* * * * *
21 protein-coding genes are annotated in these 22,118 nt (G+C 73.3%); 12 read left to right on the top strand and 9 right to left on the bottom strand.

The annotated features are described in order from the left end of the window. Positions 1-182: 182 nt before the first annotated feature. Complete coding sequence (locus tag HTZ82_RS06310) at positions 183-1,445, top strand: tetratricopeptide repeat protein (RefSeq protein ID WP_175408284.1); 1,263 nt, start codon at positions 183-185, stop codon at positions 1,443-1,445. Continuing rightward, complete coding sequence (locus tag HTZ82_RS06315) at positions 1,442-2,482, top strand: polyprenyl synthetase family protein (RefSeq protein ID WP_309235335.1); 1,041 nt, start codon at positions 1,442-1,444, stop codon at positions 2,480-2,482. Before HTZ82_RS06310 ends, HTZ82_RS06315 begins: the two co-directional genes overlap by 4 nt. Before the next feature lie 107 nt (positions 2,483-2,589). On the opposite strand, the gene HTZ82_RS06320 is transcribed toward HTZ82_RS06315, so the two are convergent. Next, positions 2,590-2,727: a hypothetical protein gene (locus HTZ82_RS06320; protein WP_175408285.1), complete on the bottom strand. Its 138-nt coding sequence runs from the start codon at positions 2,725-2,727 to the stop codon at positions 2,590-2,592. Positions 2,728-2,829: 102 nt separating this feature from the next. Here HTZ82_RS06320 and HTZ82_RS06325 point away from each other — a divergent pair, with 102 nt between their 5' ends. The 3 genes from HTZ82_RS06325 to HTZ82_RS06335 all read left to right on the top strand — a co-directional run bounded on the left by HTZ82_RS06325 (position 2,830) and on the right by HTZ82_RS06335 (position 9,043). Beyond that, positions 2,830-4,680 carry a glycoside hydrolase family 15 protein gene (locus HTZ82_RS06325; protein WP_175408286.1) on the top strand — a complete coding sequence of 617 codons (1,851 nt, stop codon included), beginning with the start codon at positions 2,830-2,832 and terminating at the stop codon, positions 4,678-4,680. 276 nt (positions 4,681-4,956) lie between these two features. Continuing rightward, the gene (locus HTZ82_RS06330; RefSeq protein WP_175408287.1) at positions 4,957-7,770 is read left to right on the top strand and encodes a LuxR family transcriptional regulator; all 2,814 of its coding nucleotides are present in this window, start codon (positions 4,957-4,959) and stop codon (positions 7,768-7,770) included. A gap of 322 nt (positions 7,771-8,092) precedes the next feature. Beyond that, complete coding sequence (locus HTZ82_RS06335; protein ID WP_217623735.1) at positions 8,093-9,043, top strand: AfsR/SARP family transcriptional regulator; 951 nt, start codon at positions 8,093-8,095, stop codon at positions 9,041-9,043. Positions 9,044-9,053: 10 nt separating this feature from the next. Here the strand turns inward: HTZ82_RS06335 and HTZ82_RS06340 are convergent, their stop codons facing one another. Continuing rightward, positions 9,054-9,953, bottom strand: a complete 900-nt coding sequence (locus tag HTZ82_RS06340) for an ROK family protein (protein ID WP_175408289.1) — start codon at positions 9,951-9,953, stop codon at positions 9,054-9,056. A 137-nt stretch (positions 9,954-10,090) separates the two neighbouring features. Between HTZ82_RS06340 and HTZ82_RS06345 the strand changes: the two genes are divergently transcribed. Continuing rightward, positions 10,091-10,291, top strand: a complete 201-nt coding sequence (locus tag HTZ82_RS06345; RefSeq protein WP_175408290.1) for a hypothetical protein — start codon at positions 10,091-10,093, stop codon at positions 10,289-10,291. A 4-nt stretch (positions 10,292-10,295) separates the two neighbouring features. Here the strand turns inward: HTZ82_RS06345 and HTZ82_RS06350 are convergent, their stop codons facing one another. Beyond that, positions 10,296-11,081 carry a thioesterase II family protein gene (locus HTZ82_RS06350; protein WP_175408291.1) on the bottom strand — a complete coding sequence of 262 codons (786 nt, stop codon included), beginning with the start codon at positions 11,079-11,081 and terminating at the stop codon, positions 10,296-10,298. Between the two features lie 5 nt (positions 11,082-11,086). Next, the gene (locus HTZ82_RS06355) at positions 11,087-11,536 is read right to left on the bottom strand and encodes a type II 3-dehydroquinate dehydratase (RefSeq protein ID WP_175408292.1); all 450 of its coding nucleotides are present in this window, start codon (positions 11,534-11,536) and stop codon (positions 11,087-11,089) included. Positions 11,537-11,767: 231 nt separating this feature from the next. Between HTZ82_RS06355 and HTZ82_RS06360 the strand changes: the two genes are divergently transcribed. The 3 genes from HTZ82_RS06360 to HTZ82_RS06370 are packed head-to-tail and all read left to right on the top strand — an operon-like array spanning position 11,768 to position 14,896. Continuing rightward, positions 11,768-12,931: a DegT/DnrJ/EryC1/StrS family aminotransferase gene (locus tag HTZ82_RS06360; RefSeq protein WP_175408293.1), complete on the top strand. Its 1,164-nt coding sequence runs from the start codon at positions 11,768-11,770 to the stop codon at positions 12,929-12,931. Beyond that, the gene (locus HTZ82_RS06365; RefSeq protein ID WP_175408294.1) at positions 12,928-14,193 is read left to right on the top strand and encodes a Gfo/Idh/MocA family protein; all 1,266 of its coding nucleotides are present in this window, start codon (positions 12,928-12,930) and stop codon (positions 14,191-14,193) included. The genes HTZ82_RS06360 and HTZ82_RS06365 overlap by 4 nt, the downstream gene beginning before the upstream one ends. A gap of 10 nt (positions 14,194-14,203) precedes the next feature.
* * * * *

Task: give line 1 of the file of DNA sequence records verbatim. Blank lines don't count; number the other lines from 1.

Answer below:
21 protein-coding genes are annotated in these 22,118 nt (G+C 73.3%); 12 read left to right on the top strand and 9 right to left on the bottom strand.